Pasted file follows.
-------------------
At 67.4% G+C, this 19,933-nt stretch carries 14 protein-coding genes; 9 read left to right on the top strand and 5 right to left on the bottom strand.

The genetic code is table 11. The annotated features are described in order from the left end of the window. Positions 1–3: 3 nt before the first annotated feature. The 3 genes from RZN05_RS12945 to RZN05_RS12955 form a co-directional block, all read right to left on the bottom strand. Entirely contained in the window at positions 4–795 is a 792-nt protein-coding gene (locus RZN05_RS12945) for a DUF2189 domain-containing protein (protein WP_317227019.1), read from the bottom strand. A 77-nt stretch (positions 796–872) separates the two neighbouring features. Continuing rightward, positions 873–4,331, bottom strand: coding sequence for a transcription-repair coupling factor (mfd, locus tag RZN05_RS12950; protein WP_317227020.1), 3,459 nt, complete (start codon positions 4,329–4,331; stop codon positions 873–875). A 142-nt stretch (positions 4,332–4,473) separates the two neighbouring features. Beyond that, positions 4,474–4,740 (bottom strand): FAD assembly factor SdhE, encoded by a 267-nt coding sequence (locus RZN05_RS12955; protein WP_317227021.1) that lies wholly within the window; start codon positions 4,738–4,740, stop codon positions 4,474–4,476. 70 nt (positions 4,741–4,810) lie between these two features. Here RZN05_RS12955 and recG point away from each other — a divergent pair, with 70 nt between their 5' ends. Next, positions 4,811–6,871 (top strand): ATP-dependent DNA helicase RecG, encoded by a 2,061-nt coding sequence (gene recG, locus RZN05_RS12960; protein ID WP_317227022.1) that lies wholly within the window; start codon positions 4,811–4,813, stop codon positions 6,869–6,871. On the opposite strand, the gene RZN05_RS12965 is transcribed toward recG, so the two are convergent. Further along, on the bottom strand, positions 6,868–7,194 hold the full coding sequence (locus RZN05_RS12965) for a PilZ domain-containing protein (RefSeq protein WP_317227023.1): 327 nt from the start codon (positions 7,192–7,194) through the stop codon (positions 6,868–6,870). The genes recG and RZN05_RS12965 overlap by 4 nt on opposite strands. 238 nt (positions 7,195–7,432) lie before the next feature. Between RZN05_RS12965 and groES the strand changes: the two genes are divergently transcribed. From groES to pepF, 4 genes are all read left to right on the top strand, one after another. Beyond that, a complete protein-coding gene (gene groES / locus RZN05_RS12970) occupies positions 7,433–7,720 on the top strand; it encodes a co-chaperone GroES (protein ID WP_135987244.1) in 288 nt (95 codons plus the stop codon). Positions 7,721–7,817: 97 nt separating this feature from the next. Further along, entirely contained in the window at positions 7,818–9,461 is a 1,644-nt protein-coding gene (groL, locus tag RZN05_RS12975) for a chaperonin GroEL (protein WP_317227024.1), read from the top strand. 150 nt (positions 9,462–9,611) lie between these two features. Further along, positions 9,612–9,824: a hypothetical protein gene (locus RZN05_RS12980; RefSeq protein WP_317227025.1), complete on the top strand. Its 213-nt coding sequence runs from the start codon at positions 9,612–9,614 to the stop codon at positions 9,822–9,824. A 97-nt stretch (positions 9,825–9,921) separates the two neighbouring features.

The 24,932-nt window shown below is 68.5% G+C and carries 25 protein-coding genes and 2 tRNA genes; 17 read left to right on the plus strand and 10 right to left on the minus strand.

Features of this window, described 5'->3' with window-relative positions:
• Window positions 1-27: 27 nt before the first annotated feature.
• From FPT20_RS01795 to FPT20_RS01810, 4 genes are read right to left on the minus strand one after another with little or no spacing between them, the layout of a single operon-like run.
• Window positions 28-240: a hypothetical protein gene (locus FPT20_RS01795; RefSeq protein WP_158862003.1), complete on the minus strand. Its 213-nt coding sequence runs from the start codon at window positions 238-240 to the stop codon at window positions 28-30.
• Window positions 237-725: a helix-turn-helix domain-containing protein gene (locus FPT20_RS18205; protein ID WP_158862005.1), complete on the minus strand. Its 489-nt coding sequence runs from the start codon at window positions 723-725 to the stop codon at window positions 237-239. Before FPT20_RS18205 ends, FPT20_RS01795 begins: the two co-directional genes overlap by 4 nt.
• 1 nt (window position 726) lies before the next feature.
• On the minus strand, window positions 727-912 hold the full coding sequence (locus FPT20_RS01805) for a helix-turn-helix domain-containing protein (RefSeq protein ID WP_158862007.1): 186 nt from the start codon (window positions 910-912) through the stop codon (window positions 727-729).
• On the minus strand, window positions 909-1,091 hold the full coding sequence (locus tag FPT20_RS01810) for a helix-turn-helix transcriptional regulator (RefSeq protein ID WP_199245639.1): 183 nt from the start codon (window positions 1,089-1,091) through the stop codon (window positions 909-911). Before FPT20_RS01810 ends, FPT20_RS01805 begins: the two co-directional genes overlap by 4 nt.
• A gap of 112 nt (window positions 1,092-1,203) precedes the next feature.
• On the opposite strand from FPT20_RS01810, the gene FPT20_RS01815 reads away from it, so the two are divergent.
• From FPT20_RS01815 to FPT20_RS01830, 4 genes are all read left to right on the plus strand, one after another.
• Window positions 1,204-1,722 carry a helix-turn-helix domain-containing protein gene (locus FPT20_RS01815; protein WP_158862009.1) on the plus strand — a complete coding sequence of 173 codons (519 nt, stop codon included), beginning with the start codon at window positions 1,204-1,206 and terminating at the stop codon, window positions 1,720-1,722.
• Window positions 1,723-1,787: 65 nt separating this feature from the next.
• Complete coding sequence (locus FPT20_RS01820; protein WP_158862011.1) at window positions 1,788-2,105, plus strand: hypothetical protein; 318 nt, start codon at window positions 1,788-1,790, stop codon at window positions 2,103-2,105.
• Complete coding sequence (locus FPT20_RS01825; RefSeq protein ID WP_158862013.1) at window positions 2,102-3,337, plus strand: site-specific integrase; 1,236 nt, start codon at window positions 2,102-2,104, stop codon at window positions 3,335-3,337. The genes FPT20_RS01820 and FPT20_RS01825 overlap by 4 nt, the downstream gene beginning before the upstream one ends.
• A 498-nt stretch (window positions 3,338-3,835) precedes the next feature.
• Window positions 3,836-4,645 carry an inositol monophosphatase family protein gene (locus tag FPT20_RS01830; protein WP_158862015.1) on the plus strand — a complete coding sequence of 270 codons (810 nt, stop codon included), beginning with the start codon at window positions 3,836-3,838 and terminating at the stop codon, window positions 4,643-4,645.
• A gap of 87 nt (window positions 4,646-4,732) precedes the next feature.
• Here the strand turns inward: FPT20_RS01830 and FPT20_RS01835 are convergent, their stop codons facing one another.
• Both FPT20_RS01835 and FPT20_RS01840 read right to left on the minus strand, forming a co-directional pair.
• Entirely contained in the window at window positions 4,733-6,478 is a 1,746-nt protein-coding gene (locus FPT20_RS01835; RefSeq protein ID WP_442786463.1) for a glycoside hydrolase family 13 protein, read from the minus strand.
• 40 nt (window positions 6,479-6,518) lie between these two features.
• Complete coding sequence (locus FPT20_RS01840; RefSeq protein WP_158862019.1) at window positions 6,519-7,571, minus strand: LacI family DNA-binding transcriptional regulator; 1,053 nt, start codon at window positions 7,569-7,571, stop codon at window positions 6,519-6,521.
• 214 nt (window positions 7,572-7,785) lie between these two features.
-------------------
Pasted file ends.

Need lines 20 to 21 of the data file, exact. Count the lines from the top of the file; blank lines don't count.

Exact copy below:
• Window positions 3,836-4,645 carry an inositol monophosphatase family protein gene (locus tag FPT20_RS01830; protein WP_158862015.1) on the plus strand — a complete coding sequence of 270 codons (810 nt, stop codon included), beginning with the start codon at window positions 3,836-3,838 and terminating at the stop codon, window positions 4,643-4,645.
• A gap of 87 nt (window positions 4,646-4,732) precedes the next feature.